If you ever wondered what it's like to be asexual in a culture alternately obsessed with and ashamed of sex, this dream might give you some idea. The self-consciousness of performance, the noisy aura of social commentary and expectation like a constant hum overlaying the visceral physicality of other people's bodies and your own. And the way performative sexual intimacy can gradually give way to something more comfortable, more tender, given enough time and gentle consideration.
Where do we seek healing and renewal when the comforts we usually turn to are the very things that are harming us — when gathering together for the holidays and singing songs and sharing food might actually make us sick? It is not only the elements of fire and air that can cleanse and heal. When these are out of balance, we can turn to the heavier, cooler, "darker" elements of water and earth to seek out healing.
I’ve always wondered what it means to love “like a rock.” Does it mean that the love itself is rock-like: round? heavy? flecked with mica? Or that you love someone the way you love a rock? Or perhaps it means to love the way a rock would love…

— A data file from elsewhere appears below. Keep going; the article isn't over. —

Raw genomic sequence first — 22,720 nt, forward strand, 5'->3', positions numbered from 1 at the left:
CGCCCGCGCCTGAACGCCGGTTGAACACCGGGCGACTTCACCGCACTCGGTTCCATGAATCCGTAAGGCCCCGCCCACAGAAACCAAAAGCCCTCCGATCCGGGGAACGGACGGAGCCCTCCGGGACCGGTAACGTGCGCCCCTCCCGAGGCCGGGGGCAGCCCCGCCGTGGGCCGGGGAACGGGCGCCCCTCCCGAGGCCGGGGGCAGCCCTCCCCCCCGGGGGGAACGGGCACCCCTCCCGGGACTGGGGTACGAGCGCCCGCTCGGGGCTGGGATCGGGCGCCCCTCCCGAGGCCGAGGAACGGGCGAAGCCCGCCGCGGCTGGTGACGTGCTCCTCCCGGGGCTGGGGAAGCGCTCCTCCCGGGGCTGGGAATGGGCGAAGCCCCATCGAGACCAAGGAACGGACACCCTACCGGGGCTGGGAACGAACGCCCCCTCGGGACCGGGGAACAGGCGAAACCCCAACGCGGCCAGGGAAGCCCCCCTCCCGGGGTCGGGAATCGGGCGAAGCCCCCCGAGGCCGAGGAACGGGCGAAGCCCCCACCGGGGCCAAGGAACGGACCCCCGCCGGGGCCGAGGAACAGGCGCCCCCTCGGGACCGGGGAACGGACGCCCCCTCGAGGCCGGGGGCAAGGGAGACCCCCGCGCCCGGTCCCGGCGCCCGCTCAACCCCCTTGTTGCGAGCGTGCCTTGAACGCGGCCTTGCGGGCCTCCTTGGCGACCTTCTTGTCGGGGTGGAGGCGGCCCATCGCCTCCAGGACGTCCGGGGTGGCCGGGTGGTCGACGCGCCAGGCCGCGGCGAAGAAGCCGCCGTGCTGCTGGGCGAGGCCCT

Six of my paintings were chosen to be featured in this year's Small Works Art Show at Gallery North. To celebrate, I'm hosting a sale for 15% off select fine art prints in my Etsy shop all month long!
"Red as blood, white as snow, black as a raven's wing…." These three colors appear again and again in folklore the world over, but why? What is it about this triad that exerts such power on our collective imaginations?
Responses to a recent tweet by Pete Buttigieg rightly called out the presidential candidate for his use of the phrase "American Heartland" as "code for white." The incident raises interesting linguistic questions about how we unpack complex cultural metaphors.
What kind of bird are you? (And how do you know?) My penultimate column, "Cowbird/Changeling," is out now in the latest issue of SageWoman Magazine.
There's so much I want to tell you — but how?
This series began with childhood memories of chilly winter nights. As a kid, I remember how the cold seemed to contract around you, drawing you closer to loved ones, making your world seem small enough to hold in the palm of your hand... There was a comfort in having nowhere to go and nothing to do, but also a restlessness and excitement to know that outside, a winter storm was raging.
Birches have long been a symbol of new beginnings -- they're a pioneer species, one of the first to regrow in an area after a natural disaster, and their bark contains oils that make it especially good for kindling life-giving fires in the hearth (and heart) during the coldest, darkest months of the year.